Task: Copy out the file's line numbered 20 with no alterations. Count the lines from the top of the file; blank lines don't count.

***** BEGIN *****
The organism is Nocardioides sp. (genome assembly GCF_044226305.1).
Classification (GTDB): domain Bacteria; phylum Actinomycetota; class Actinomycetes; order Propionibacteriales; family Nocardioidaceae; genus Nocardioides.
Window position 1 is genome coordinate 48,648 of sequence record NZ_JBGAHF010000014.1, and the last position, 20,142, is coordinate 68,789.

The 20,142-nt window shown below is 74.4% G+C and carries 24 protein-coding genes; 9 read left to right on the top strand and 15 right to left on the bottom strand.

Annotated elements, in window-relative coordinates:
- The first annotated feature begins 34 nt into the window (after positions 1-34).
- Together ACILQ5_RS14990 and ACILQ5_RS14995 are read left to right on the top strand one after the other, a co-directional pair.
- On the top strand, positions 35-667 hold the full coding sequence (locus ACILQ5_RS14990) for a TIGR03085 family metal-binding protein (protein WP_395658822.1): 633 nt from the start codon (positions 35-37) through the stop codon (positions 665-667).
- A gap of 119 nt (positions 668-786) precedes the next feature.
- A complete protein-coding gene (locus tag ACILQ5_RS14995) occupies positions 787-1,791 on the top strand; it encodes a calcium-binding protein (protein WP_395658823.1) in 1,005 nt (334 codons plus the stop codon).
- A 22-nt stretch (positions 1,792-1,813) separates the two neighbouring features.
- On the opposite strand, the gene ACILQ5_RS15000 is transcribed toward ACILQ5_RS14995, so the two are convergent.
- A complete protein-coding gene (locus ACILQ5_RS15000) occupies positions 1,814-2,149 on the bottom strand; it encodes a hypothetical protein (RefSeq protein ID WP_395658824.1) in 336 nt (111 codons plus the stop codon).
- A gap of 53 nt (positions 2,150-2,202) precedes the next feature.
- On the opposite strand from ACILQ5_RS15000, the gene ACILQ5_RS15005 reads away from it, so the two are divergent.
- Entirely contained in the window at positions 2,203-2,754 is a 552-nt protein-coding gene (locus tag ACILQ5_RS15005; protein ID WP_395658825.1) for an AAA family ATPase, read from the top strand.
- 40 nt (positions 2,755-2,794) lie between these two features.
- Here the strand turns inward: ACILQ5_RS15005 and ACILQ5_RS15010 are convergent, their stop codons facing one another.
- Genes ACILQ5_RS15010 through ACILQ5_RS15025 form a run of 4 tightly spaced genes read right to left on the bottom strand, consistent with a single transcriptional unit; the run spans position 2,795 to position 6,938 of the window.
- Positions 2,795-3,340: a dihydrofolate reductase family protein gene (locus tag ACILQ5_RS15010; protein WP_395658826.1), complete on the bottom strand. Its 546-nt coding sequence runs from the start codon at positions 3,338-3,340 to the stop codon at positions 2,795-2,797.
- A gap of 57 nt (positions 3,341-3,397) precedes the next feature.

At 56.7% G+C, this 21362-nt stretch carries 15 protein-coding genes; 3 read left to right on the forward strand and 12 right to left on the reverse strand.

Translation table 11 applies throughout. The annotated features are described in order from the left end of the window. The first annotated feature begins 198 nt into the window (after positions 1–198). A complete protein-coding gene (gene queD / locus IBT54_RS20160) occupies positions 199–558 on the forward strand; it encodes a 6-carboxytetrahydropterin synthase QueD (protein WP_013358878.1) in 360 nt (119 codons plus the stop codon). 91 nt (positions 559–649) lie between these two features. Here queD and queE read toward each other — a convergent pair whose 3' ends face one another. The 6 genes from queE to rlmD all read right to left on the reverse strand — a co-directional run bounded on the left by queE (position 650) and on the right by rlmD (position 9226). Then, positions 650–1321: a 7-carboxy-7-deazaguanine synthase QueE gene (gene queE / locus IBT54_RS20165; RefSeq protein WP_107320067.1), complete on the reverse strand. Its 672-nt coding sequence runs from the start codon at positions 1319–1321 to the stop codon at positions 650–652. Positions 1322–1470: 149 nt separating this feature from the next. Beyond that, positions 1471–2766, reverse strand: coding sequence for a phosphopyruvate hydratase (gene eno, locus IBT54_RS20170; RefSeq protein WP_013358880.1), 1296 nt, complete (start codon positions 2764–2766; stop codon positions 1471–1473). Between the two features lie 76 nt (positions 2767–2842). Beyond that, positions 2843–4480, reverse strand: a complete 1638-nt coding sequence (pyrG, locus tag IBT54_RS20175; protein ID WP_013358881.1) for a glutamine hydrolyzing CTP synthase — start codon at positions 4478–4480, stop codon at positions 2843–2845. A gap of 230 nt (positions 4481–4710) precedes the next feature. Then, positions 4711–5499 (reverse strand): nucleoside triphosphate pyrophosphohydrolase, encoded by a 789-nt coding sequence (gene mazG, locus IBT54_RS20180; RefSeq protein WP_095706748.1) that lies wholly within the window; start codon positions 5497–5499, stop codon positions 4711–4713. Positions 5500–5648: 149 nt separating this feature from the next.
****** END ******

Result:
- Positions 2,795-3,340: a dihydrofolate reductase family protein gene (locus tag ACILQ5_RS15010; protein WP_395658826.1), complete on the bottom strand. Its 546-nt coding sequence runs from the start codon at positions 3,338-3,340 to the stop codon at positions 2,795-2,797.